Even though the urban-rural conflict has gone on for six or seven centuries, the divide remains in the statistics because some of its aspects were still valid until the middle of the 20th century, health being one example. When the UN published its first analysis of urbanization trends and characteristics – in the Demographic Yearbook for 1952 – two notable facts appeared to confirm that the dichotomy maintained its full significance: both fertility and infant mortality were highly distinct in the urban and rural populations. In 1940, the rural fertility rate was still double the urban rate in countries as different as Finland and Panama. In addition, rural infant mortality was superior in more than 80% of the countries with reasonable statistics. Fifty years later, the Demographic Yearbook shows that fertility rates are still systematically lower among urban populations, although the same cannot be said for infant mortality. (Champion and Hugo, 2003).

In Brazil, one of the main indicators that seems to confirm the divide's continuing statistical presence is the gender ratio. In the northeast, southeast and southern regions, there are few cases of male predominance among urban populations, while in all regions the number of men is systematically higher than the number of women in rural populations. On page 42 of the 2000 Demographic Census Atlas, published by the IBGE (Brazilian Institute of Geography and Statistics), there is a graph that strongly exemplifies the reasons behind the statistical inertia of the urban-rural divide.

However, the fact that fertility and male predominance remain systematically higher in rural areas is not enough in itself to justify the belief that this is the main spatial frontier between population categories. Internal differences among urban (or rural) populations may be even more significant. For example, recent studies indicate that fertility also varies in inverse ratio to the size of the urban population. For this and other reasons, dissatisfaction with the simple urban-rural divide has been growing in the last few decades. This does not mean however, that such spatial (or territorial) differences are irrelevant. It is therefore crucial to examine other options of territorial demographic approach which arose at the end of the 20th century.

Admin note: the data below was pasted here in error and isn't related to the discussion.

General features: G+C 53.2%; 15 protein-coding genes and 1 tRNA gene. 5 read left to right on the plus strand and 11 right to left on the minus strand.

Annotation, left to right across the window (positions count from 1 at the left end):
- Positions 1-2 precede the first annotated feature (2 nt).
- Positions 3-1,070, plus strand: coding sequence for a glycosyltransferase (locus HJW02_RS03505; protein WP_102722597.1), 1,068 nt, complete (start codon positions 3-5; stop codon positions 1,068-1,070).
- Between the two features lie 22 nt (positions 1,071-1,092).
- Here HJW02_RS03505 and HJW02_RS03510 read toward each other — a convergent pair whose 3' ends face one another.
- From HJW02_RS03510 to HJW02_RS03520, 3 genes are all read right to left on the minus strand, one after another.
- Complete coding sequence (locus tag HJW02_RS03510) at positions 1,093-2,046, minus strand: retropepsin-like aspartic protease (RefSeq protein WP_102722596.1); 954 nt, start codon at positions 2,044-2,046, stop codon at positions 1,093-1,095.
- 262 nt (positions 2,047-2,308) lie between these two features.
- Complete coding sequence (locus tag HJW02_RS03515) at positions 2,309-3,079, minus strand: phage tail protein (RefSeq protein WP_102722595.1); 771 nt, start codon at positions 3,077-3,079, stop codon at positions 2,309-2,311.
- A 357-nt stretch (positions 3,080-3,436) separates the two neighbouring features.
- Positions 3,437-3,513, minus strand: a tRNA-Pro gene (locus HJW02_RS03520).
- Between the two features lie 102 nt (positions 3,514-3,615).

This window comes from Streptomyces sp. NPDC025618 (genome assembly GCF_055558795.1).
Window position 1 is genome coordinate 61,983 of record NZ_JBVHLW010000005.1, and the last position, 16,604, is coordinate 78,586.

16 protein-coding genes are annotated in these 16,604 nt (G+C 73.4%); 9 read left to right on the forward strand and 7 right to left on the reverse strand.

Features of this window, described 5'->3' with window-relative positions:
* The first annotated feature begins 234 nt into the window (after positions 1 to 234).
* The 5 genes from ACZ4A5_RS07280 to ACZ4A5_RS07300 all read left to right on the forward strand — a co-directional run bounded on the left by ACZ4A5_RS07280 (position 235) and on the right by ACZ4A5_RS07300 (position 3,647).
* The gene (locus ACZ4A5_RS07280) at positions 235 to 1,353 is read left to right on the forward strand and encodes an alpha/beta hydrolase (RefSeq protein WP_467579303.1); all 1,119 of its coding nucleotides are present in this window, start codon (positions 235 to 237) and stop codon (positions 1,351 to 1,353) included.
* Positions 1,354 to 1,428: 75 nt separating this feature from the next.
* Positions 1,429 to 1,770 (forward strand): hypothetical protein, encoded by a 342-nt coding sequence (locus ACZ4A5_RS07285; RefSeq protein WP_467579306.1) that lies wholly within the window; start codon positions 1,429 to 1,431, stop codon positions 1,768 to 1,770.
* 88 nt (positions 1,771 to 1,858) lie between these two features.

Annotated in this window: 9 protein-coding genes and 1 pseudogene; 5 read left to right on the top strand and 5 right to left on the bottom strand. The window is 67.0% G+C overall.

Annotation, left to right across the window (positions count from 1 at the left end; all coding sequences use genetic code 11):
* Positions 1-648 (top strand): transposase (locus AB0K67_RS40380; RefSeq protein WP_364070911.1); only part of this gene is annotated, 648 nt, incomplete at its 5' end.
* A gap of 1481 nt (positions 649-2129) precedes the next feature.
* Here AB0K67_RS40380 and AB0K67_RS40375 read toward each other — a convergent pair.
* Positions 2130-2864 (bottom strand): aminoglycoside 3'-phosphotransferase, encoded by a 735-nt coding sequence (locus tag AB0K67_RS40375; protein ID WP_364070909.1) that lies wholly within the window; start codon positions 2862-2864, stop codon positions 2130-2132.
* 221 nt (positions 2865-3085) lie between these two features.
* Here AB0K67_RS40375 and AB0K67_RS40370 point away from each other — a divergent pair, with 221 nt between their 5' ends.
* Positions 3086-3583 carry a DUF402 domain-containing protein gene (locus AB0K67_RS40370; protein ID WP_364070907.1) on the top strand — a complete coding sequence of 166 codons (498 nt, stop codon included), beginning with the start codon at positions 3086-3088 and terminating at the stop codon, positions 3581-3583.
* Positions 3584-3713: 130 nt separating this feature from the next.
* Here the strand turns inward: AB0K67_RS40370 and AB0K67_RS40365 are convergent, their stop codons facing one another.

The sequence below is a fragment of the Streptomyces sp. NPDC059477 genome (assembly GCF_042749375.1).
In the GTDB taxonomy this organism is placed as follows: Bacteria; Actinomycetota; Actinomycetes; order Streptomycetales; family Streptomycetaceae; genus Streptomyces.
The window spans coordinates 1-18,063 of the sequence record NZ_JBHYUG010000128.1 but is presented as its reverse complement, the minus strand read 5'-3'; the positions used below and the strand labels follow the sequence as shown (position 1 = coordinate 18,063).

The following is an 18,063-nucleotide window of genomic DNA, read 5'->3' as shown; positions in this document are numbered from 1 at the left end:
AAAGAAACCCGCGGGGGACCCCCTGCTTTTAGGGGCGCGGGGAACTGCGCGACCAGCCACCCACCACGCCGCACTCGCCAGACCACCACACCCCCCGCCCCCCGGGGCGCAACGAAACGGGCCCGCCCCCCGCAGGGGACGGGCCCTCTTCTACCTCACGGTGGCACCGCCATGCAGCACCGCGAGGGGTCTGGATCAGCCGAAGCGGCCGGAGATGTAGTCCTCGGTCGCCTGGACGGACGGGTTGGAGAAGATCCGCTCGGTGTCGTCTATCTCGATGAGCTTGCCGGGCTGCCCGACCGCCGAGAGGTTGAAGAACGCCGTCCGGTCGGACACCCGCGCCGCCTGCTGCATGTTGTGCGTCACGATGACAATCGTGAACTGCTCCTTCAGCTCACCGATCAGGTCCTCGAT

During the 1970s there were persistent international recommendations to classify the population into four categories: "urban metropolitan", "rural metropolitan ", "urban non-metropolitan" and "rural non-metropolitan" (Champion and Hugo, 2003). However, this inclination to deepen the divide ended up producing heterogeneous results, which were also very different from those originally intended.

In the United States two official classifications coexist: those of the U. S. Census Bureau and those of the Office of Management and Budget (OMB). For the former, urban areas are more densely populated, but do not correspond to politico-administrative divisions. They can also be divided into two types: urbanized areas or urban clusters. An urbanized area has a population of more than 50,000 people (even if there is no specific city or town with this number of inhabitants), a core with a density of over 386 inhabitants per square kilometer (inhab/km2), and may have an adjacent zone with a minimum of half this density (193 inhab/km2). Urban clusters – a notion only adopted after the 2000 census – are locations with lower populations (between 50,000 and 2,500), but with the same demographic density levels. Thus, for the Census Bureau, the rural population is defined as that which is found outside both urbanized areas and urban clusters. In 2000, 68% of the American population lived in 452 urbanized areas, 11% in 3,158 urban clusters and the remaining 21% (59 million people) in the immense rural areas.

Unlike the Bureau, whose data are provided every ten years, the OMB issues annual population, employment and income estimates. In addition, its classification is politico-administrative in nature and essentially separates metropolitan ("metro") and non-metropolitan ("non-metro") counties. A county is considered economically tied to a metropolitan agglomeration if 25% of the resident workers commute to the central counties, or if 25% of its employment consists of workers originating in the central counties (the so-called reverse commuting pattern). Moreover, the "non-metro" counties are further subdivided into two categories: "micropolitan areas", centered on urban clusters of more than 10,000 inhabitants, and all remaining "noncore" counties.